Whether you’re a home chef or an avid hunter, having a proper knife is essential. This everyday tool seems simple, but crafting one whose form is as sharp as its function takes a true master. Meet the West Virginians who are forging ahead in the ancient art of bladesmithing.



In the early ’90s, Herb Derr took a class on making damascus knives. Within a year, he sold his previous business and committed to forging. “Being an artist, you’re always looking for that one thing where you can make a living and not get burnt out,” he says. Nearly three decades later, Derr’s passion for damascus is still burning strong. The metals for damascus steel are repeatedly layered and fused to give the blade an appearance of rippling water. Derr adds nickel for a bright sheen and twists the metal or drills holes to create a bird’s-eye pattern. His blades are sole authorship from point to handle, and he inlays the sheaths with exotic leather—the pictured one features cane toad. Derr travels to three knife shows annually and sells through a handful of dealers. He doesn’t have a website himself, so how does a knife enthusiast find out more? “Google Herb Derr.”


Books plunged Bennett Life into the worlds of blade and blacksmithing. Inspired by the Foxfire series—a collection of stories about Appalachian culture—the then-14 year old built a forge and kept his nose to the grindstone. “I wanted to be able to handle every area of bladesmithing and blacksmithing that I could,” Life says. What started as a self-taught hobby turned into a full-blown business called Life’s Forge. Life spends eight hours a day crafting anything from fireplace pokers to medieval daggers to table legs. For the knife he sent WV Living, he welded together ball bearings and two other kinds of steel in a can to create the metal. Most of his knives demand 10 to 20 hours of labor, but Life once spent 100 hours on a 3-foot-tall tree statue complete with dangling leaves and snaking roots. He sells his masterpieces and provides coal forge demonstrations at local art shows. lifesforgewv.com, @lifesforge on Facebook


When Tommy Matthews’ sales job in the steel industry quenched out, he sharpened up his bladesmithing skills. Chef ’s, hunting, and everyday carry knives from Crooked River Forge are made with steels Matthews knows well, such as 1095 high carbon steel, to ensure dependability during heat treating. He leaves hammering dimples visible both for aesthetics and to prevent food from sticking— an important factor since chefs country-wide wield the blades. An avid outdoorsman, he says, “I wanted to make knives I could use, whether that’s from skinning a deer and processing it to cooking and eating it.” What thrust Crooked River Forge into the limelight was Matthews winning the “Steel Takedown Bow” episode from season 5 of the History channel’s competition series Forged in Fire. He’s since moved from Cleveland, Ohio to his hometown of Chester. “I don’t think a day goes by where people don’t stop in to catch up.” crookedriverforge.com, @crookedriverforge on Facebook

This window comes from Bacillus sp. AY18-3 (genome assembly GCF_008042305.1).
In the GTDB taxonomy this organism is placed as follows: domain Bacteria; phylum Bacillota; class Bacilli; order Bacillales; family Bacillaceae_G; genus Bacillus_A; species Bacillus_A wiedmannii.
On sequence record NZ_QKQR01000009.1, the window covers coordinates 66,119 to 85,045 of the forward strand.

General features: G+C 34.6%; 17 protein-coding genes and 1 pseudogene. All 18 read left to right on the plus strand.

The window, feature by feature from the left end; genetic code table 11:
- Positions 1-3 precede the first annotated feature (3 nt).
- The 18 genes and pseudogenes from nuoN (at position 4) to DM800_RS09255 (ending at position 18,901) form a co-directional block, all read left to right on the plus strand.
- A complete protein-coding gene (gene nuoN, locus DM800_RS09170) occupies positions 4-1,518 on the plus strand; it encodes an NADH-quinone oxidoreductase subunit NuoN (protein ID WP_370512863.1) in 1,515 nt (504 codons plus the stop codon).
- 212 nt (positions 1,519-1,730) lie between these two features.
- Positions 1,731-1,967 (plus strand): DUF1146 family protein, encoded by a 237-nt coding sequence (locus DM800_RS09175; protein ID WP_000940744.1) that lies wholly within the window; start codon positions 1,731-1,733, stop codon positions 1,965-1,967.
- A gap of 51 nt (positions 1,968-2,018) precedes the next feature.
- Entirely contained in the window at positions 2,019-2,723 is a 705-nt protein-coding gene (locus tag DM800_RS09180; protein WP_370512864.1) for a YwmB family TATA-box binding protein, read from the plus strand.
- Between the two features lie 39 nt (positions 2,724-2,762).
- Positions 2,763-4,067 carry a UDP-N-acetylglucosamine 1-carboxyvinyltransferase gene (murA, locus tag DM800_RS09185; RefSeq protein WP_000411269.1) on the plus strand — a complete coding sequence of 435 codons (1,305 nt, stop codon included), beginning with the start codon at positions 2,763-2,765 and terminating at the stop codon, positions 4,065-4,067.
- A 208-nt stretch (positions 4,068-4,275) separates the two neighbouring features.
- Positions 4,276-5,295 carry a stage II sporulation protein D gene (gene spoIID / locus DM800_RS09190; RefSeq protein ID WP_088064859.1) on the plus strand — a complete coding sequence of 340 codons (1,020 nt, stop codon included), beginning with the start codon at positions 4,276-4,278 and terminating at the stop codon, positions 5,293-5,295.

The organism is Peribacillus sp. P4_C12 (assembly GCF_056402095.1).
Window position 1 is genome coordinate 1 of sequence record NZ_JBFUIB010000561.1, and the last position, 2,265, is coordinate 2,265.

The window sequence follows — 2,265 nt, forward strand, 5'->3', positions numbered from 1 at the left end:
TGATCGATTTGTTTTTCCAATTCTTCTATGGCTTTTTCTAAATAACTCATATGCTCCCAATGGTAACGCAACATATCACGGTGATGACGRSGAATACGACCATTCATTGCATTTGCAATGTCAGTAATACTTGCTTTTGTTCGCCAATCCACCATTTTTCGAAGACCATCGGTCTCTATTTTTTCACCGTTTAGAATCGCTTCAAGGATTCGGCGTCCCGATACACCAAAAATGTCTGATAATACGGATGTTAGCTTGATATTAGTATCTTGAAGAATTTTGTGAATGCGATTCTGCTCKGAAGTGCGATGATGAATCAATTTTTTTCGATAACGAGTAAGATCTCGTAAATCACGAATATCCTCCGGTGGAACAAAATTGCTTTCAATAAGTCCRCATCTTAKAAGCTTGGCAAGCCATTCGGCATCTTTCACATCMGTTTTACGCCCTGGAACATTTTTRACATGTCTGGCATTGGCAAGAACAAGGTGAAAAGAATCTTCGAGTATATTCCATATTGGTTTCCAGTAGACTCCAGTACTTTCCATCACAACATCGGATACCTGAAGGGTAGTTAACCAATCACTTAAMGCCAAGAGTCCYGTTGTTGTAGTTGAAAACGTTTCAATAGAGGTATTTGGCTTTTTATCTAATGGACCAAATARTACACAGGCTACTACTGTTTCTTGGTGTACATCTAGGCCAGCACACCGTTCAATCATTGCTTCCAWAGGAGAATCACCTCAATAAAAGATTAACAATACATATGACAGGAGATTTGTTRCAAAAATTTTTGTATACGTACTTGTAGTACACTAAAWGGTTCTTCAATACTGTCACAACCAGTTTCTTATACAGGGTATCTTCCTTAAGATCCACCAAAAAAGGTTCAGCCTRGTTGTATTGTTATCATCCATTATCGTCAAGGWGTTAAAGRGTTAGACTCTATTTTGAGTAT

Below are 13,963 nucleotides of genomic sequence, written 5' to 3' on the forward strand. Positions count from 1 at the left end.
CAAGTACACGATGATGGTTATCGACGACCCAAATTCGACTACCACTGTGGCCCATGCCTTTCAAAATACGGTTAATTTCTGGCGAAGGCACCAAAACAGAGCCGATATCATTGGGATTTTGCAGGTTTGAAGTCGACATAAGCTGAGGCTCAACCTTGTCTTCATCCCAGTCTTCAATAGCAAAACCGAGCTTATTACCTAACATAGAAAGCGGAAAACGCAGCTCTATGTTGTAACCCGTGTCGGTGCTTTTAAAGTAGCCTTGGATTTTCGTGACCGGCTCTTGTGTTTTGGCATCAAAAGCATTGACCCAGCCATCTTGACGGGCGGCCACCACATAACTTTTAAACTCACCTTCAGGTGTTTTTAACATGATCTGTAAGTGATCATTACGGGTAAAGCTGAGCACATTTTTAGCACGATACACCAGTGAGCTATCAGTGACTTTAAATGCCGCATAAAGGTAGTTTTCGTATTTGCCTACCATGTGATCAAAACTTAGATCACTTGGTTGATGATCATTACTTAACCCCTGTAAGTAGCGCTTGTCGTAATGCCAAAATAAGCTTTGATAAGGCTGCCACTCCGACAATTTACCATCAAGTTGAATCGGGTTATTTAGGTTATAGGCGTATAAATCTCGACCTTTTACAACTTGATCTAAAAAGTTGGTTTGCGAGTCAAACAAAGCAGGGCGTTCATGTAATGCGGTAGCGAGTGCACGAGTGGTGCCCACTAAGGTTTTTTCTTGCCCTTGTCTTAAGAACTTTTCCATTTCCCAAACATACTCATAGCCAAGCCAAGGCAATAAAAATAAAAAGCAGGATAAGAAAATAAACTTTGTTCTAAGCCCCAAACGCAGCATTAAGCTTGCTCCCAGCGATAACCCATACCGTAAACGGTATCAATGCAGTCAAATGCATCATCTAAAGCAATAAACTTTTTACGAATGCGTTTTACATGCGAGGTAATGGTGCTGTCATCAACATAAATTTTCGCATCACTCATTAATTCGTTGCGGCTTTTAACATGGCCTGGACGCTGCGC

The Big Bad Wolf demolished the three little pigs’ straw and stick houses. So Luci McDonald Vanilar told her late husband Little John McDonald to name their blacksmithing business House of Steel because “you can huff and puff, and you’ll never blow it down.” House of Steel’s artisans use a primitive coal forge and hand-hammer blades, rarely running machines beyond small power tools. All are trained blacksmiths: Jimi Miljko continues McDonald’s bladesmithing style, McDonald Vanilar crafts handles and sheaths, and her son and daughter-in-law etch glass and carve horns. House of Steel has traded blades for everything from antlers to sausages. And just how tough are they? When a Viking reenactor passed, his wife received permission for a traditional Viking cremation with his knife collection. House of Steel’s blade withstood the fire, and they repurposed it for her. The knives have a lifetime warranty but, McDonald Vanilar says, “We have what I jokingly call an afterlife warranty.” @houseofsteelblacksmiths on Facebook


Greg Bray and his father were both knife collectors so, after Bray observed a local craftsman, he tested his own metal—er, mettle. The first knife he made in 1990 looked a tad crude, but he honed his talent throughout the years and ventured into blacksmithing. Bray currently works as executive director of Pricketts Fort Memorial Foundation, so much of what he crafts at his home forge on evenings and weekends are historical 18th or 19th-century designs of axes, knives, and tomahawks. “Even though they were simpler knives back then, there was still beauty in them,” he says. The one pictured is a 19th-century pistol grip made from files with a crosshatched bone handle. Bray used to travel to craft shows, and his knives have found homes throughout the United States and Europe. He sells through word of mouth now, but teaches a blacksmithing class at Prickett’s Fort State Park annually. 304.825.1288

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